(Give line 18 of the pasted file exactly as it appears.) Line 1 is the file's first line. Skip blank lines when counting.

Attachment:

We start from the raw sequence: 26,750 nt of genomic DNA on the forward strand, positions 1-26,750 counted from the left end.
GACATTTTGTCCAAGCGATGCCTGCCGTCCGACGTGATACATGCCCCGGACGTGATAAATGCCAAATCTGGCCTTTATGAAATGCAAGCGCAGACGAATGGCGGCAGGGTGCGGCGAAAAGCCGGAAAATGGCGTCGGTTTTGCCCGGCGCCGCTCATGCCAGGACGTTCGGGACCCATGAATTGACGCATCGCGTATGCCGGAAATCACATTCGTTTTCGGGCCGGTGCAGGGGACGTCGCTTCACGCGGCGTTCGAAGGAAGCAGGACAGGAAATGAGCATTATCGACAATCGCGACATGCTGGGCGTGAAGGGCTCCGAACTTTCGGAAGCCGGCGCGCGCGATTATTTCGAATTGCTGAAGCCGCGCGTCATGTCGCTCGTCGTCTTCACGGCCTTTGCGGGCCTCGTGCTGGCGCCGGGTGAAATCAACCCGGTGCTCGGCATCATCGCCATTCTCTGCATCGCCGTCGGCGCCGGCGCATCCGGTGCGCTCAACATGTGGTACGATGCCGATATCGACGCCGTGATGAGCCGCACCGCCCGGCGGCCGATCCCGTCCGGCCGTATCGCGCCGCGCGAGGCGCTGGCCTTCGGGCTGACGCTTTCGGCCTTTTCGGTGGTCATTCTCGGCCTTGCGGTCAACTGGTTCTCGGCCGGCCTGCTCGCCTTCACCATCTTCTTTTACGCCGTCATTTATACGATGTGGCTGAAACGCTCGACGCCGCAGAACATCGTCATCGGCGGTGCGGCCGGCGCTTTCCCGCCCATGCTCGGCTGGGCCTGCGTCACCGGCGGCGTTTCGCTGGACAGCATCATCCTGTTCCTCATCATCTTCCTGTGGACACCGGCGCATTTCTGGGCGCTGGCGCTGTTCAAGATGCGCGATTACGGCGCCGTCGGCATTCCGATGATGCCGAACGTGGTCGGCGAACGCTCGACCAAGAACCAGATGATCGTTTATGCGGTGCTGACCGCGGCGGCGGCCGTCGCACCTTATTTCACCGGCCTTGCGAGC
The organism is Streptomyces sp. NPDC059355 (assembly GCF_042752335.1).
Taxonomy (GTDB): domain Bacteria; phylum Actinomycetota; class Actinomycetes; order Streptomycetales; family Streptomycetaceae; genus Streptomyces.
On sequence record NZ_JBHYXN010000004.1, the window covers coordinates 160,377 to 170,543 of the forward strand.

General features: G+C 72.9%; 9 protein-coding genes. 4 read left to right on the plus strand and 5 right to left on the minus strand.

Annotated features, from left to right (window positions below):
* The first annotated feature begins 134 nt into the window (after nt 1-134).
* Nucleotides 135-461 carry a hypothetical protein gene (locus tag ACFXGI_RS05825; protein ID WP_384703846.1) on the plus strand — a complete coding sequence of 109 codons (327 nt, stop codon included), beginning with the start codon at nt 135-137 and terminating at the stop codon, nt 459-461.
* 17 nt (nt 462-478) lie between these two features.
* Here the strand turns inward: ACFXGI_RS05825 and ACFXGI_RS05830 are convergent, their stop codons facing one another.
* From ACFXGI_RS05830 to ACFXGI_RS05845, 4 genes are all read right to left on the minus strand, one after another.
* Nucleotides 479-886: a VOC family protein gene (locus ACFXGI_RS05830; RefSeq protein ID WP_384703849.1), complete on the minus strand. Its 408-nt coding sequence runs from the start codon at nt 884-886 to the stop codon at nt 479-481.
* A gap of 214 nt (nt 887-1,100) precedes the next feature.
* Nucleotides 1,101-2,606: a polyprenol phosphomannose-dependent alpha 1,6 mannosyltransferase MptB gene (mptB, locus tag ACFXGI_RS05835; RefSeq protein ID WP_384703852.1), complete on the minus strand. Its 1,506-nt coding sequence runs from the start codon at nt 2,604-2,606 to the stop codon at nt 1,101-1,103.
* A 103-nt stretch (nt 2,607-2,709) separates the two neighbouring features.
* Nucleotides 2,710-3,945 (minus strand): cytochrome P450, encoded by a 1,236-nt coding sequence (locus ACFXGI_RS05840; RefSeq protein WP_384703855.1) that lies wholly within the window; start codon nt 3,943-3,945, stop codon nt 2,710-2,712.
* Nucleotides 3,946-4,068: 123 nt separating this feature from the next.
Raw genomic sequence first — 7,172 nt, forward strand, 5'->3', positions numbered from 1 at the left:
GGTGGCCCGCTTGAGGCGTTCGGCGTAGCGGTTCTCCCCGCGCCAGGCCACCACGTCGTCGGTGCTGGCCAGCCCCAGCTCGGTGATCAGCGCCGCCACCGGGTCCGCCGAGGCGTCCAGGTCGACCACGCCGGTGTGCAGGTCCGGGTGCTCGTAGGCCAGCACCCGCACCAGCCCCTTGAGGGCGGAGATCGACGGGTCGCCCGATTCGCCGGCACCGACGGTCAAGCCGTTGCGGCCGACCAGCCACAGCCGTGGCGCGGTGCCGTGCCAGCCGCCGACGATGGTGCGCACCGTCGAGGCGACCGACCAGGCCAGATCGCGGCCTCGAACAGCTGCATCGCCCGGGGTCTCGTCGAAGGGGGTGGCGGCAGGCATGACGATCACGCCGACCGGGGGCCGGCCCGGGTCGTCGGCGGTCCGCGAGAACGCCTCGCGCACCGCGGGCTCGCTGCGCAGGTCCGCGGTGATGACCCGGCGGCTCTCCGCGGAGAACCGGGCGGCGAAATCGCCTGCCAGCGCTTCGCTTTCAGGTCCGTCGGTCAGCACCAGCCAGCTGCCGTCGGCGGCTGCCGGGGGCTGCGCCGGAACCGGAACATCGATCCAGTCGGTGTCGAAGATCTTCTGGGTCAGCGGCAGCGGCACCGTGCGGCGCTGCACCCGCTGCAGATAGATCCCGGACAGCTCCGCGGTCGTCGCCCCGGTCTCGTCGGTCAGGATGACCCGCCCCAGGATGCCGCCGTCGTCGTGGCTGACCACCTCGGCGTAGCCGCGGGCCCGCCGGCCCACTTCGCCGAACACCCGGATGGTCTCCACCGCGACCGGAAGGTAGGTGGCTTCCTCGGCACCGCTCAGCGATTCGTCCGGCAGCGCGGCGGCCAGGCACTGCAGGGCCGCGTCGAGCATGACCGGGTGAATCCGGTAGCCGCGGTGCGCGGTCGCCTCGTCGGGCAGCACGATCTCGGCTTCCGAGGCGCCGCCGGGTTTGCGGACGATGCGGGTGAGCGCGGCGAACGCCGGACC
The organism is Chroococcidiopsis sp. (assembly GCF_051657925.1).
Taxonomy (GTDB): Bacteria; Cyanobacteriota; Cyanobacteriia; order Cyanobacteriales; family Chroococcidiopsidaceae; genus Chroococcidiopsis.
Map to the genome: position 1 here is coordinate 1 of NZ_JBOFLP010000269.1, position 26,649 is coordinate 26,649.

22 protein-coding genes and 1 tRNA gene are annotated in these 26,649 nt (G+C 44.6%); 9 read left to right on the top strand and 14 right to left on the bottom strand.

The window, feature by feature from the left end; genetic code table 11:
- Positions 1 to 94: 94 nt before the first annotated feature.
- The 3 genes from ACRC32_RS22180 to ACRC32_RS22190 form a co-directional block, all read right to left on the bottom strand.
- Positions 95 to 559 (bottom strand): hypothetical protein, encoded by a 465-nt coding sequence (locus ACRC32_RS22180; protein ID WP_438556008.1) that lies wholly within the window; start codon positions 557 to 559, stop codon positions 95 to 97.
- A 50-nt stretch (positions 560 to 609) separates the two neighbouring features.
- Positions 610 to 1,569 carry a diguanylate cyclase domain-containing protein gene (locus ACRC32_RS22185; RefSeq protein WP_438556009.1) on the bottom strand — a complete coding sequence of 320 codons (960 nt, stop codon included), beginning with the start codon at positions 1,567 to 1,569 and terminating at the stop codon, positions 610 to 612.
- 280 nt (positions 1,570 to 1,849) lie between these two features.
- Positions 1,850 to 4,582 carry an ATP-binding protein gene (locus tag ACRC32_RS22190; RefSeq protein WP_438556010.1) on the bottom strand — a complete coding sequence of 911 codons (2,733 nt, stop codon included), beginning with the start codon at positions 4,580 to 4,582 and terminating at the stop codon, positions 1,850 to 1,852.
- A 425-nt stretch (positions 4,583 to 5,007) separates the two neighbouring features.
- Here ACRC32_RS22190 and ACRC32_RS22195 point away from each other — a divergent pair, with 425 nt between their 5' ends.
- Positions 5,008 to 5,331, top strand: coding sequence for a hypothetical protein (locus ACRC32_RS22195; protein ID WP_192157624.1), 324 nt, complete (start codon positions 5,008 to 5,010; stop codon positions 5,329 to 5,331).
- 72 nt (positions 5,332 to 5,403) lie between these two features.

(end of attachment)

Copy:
* Nucleotides 3,946-4,068: 123 nt separating this feature from the next.